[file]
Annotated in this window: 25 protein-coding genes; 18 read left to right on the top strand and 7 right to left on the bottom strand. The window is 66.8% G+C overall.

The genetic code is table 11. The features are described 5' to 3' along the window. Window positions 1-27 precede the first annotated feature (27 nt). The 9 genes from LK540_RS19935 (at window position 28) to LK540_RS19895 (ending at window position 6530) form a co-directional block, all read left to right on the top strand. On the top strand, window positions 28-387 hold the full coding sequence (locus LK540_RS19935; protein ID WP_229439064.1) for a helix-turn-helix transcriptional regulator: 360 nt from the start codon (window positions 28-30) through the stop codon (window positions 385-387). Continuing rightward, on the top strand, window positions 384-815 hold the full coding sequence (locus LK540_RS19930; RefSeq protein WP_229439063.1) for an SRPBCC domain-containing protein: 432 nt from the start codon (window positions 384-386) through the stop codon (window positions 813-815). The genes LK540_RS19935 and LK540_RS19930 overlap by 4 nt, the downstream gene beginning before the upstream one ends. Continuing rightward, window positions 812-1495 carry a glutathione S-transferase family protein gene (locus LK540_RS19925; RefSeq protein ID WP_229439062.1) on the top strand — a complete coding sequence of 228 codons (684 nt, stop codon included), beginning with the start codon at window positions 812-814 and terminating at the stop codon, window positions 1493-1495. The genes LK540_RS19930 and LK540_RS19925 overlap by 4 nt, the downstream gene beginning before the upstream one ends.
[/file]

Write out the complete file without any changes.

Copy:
Annotated in this window: 25 protein-coding genes; 18 read left to right on the top strand and 7 right to left on the bottom strand. The window is 66.8% G+C overall.

The genetic code is table 11. The features are described 5' to 3' along the window. Window positions 1-27 precede the first annotated feature (27 nt). The 9 genes from LK540_RS19935 (at window position 28) to LK540_RS19895 (ending at window position 6530) form a co-directional block, all read left to right on the top strand. On the top strand, window positions 28-387 hold the full coding sequence (locus LK540_RS19935; protein ID WP_229439064.1) for a helix-turn-helix transcriptional regulator: 360 nt from the start codon (window positions 28-30) through the stop codon (window positions 385-387). Continuing rightward, on the top strand, window positions 384-815 hold the full coding sequence (locus LK540_RS19930; RefSeq protein WP_229439063.1) for an SRPBCC domain-containing protein: 432 nt from the start codon (window positions 384-386) through the stop codon (window positions 813-815). The genes LK540_RS19935 and LK540_RS19930 overlap by 4 nt, the downstream gene beginning before the upstream one ends. Continuing rightward, window positions 812-1495 carry a glutathione S-transferase family protein gene (locus LK540_RS19925; RefSeq protein ID WP_229439062.1) on the top strand — a complete coding sequence of 228 codons (684 nt, stop codon included), beginning with the start codon at window positions 812-814 and terminating at the stop codon, window positions 1493-1495. The genes LK540_RS19930 and LK540_RS19925 overlap by 4 nt, the downstream gene beginning before the upstream one ends.